There is another important point here that you've missed. Something true in mathematics may have no application in the real world. 2+2=4 is a mathematical fact. But 2 oranges plus 2 apples does not equal 4 of either. That doesn't negate the validity of the mathematical fact; it just means that you can't blindly attach mathematical facts to the real world and assume a commensurate truth or accuracy.

I'll repeat something that was in the article. We started with 45 men. Why 45? Why not 100? Why not 20? Was there something statistically significant about 45? No. It mostly had to do with the logistics of running an event, and not because it was necessary to find the world's fittest man. This is extremely important to understand because it changes how you evaluate cuts and scoring.

Look at the first four events of the Games. There was a long event, a medium event, a short event, and a heavy event. That's a pretty good mix of fitness tests, and after those four events, we could see a significant difference between the performances of the top 15 athletes and the bottom 20 athletes. It was obvious that the bottom 20 simply weren't in the same league. Almost no one in the bottom 20 had top 10 finishes in ANY event, and almost no one in the top 10 had bottom 20 finishes in ANY event.

What this means is that our search for the world's fittest should come from the top 10 athletes. But the process isn't so precise, so we weren't sure who the top 10 were going to be. The Sectionals and Regionals whittled it down from thousands to 45. The first four workouts, down to 24, and then finally to 16. In effect, though, these top 16 athletes were always competing primarily against each other because they were the only ones with a legit shot.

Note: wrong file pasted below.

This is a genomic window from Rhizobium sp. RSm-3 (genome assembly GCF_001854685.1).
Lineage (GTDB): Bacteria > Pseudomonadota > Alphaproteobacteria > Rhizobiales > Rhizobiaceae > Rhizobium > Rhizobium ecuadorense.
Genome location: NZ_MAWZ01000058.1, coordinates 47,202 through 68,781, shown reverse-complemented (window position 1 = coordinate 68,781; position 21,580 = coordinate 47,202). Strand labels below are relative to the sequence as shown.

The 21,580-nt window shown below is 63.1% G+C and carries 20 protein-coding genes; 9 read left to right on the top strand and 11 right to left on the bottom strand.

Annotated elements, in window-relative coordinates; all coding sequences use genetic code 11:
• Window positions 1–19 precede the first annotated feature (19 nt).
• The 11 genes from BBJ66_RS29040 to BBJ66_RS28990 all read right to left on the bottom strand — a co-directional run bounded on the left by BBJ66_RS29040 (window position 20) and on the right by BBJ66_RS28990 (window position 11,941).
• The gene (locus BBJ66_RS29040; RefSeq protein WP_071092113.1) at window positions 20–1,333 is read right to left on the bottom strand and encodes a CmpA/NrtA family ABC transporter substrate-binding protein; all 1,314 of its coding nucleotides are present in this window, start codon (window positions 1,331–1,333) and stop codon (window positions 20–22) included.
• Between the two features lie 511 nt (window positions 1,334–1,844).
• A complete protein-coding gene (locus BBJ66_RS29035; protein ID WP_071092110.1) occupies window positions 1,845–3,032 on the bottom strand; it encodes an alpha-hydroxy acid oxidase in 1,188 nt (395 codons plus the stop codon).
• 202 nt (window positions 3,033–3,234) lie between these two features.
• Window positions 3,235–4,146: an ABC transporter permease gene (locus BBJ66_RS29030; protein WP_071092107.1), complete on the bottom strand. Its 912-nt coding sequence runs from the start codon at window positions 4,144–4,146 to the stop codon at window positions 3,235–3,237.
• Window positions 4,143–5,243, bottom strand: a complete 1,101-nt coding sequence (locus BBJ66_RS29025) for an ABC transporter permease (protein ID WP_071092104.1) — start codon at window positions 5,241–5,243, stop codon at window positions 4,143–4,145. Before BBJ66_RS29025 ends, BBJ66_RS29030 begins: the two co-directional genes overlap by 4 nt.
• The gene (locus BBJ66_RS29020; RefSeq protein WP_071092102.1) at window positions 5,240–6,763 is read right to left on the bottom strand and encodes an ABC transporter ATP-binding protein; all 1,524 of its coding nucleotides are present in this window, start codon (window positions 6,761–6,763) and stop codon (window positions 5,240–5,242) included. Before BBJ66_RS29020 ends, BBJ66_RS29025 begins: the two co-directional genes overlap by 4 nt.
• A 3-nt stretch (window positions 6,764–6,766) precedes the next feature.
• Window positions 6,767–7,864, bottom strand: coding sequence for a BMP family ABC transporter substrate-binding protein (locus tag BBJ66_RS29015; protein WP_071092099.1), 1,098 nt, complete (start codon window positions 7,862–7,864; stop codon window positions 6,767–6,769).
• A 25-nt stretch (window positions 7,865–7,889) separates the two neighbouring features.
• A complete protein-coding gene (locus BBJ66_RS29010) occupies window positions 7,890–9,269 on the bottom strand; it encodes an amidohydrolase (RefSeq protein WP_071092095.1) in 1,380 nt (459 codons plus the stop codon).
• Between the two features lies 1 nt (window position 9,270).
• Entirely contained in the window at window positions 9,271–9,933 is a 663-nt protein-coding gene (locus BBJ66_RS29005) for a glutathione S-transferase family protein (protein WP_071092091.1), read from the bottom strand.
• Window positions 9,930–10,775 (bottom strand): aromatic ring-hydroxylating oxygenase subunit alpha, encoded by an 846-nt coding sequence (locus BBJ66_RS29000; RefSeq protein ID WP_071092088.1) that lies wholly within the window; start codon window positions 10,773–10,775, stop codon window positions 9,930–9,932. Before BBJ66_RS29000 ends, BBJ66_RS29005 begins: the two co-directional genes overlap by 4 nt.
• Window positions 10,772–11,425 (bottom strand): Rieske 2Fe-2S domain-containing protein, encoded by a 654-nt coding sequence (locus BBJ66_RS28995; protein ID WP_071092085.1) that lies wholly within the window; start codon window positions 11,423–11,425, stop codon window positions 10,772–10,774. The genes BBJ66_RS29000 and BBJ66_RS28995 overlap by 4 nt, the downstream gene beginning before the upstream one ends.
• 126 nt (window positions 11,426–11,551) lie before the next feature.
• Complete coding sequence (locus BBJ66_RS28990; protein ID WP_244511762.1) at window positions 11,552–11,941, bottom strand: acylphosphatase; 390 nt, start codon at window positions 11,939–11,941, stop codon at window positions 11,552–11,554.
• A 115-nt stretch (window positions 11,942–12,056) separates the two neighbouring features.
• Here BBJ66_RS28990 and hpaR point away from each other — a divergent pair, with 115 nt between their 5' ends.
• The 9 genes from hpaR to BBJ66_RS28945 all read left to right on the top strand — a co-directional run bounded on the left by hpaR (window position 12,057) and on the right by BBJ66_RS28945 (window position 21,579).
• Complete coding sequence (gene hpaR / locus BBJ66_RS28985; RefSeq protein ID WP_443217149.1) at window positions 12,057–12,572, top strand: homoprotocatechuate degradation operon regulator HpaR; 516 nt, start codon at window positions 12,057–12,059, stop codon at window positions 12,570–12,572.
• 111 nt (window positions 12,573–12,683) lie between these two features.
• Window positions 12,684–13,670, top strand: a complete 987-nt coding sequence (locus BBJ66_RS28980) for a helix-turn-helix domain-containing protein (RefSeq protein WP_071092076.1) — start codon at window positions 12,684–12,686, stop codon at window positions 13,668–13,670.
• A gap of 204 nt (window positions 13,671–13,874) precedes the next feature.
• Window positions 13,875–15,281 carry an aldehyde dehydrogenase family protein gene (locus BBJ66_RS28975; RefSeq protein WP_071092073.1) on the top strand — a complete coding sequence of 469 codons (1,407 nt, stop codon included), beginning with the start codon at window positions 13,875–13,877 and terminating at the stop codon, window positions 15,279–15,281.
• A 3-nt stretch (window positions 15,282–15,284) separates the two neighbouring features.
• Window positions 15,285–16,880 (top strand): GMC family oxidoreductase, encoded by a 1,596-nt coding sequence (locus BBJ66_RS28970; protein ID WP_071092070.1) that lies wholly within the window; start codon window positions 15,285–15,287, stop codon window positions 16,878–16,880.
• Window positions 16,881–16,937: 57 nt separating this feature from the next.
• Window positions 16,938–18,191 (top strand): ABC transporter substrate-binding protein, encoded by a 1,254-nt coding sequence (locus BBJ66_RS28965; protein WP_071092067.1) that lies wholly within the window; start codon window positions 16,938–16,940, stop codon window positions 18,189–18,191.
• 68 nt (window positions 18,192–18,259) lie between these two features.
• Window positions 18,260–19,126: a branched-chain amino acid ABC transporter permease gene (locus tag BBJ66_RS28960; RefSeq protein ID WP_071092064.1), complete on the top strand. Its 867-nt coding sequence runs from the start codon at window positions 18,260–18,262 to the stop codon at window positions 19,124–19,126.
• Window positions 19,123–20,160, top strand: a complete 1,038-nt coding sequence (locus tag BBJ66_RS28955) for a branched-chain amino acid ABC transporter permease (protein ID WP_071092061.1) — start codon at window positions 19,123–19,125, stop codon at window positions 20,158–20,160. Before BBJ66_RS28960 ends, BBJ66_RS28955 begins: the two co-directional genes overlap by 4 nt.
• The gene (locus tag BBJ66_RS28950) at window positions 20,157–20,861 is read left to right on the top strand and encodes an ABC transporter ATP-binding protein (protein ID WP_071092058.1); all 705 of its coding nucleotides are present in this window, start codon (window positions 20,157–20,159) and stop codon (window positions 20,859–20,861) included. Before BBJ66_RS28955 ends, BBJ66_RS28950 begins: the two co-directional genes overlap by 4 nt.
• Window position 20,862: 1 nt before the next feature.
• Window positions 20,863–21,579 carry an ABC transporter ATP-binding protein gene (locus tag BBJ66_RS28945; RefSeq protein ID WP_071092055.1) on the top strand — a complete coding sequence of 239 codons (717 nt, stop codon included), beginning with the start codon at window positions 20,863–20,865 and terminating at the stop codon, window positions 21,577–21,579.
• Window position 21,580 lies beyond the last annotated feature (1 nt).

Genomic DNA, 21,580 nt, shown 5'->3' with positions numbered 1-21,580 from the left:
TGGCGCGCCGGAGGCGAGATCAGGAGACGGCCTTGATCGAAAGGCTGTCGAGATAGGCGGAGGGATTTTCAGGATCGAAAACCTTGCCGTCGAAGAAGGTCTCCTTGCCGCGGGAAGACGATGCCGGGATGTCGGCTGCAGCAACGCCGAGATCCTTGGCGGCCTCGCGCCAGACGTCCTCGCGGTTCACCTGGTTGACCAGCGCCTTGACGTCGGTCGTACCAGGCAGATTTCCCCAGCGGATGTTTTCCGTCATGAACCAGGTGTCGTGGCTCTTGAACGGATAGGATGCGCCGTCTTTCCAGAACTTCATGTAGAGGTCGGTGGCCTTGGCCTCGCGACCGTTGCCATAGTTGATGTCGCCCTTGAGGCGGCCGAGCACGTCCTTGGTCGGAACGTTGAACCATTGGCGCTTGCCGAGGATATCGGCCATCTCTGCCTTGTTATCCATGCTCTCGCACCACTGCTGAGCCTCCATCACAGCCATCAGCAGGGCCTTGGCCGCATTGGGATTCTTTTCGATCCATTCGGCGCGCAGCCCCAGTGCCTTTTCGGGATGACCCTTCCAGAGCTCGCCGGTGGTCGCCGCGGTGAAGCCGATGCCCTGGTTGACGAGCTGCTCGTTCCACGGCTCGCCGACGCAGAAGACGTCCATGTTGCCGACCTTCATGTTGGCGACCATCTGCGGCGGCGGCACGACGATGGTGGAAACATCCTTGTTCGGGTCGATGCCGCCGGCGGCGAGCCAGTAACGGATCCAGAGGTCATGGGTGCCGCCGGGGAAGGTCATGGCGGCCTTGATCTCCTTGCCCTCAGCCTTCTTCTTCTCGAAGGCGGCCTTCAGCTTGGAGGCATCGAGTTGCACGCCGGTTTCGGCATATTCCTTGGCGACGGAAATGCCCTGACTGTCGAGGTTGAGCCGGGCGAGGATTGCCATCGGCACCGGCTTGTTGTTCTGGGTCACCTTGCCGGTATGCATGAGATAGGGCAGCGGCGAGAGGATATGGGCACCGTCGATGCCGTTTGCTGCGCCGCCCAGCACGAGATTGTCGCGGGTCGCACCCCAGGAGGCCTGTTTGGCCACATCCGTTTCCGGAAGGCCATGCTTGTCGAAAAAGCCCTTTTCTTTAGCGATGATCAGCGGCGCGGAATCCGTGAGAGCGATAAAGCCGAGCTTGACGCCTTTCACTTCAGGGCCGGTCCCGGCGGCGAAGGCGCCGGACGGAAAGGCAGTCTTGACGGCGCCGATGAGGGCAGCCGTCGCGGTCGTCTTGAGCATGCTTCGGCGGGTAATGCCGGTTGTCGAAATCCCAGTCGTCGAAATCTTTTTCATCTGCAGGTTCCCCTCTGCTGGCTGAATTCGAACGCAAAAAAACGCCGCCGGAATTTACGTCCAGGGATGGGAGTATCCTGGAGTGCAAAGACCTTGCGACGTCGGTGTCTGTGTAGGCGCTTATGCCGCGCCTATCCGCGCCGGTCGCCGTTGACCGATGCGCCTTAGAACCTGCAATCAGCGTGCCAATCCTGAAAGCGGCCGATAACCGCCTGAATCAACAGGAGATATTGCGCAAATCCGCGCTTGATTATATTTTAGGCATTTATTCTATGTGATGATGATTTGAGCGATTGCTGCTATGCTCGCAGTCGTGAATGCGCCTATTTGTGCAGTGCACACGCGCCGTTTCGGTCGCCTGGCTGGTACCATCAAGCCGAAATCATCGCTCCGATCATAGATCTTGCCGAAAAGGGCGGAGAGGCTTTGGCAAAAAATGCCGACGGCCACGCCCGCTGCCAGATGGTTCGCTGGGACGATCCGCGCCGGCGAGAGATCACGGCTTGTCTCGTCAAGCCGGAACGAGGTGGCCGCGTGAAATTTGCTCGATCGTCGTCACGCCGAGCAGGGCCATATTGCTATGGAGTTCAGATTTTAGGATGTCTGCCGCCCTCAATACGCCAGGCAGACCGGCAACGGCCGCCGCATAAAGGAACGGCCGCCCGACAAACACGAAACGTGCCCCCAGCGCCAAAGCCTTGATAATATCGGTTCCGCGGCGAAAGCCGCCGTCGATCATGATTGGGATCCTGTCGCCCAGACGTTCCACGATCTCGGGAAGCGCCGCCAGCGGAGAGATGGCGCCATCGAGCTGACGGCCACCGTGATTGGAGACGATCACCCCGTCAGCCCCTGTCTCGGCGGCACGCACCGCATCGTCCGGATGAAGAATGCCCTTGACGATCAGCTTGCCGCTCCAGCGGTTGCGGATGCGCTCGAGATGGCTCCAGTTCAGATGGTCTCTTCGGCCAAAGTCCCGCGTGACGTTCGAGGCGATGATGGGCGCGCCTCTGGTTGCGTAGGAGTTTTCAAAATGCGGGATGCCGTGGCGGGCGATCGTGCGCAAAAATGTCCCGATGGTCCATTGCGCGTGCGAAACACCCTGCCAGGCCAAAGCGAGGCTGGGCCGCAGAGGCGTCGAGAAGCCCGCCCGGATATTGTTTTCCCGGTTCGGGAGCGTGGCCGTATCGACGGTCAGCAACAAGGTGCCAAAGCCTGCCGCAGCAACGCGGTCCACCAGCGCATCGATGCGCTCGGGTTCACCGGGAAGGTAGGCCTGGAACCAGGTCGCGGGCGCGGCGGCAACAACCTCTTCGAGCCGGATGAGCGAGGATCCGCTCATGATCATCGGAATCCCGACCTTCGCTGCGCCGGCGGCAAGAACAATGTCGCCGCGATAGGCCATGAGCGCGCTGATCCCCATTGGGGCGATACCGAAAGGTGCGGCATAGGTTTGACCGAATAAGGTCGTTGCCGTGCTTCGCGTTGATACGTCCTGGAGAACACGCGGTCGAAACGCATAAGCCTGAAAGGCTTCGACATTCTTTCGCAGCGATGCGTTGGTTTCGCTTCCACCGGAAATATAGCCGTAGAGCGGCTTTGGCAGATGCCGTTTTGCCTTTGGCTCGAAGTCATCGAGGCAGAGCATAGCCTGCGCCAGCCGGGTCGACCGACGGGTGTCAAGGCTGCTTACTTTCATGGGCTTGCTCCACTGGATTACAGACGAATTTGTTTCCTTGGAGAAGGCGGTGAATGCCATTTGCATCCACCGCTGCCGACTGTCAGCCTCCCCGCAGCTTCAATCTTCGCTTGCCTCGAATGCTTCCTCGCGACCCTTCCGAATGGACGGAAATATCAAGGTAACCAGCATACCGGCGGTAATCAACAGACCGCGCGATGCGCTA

Of course, the system isn't perfect. But it's better than all the alternatives. Resetting the scoring, for example, eliminates the breadth of tests that count. Adjusting the weight of each placement actually punishes the fittest by overly weighting the final events.

6. Tony Budding wrote...

In terms of the mats, you accuse me of using WHAT IFs to make the argument. The biggest WHAT IF comes from the criticisms. What if someone had really hurt themselves? Well, they didn't. You accuse me of condescension, callousness, not caring about the athletes' safety. That couldn't be further from the truth. I know the great majority of the competitors personally, and many are close friends. I was worried about them falling (I also worry about my 16 year old daughter driving). My point isn't that it wasn't dangerous, but that I don't believe that having mats there would have made it inherently safer. Interestingly, there is a corollary here with ABS brakes and car accidents. ABS brakes don't reduce accidents (see Question #4 here http://www.iihs.org/research/qanda/antilock.html).

Kody, it's obvious that you care about the sport and our athletes, and for that I thank you. We have a great future of competition ahead of us.

7. Kody King wrote...

Tony,
Your response was much more tactful than my posts... thank you. I apologize for my tone. My words were much more biting than they should have been. Too often my banter comes out as just plain mean.

With that said.

I love your point about 2 apples and 2 oranges, it allows me to see where you are coming from. You are correct, 2 apples and 2 oranges do not equal four of either. It does however equal 4 fruit. It does equal 4 semi spherical edible objects of similar mass. It probably also equals a pretty awesome paleo fruit salad for 2... I digress. My point is that it still equals four of "something", and that "something " is measurable. Those "somethings" can then be compared.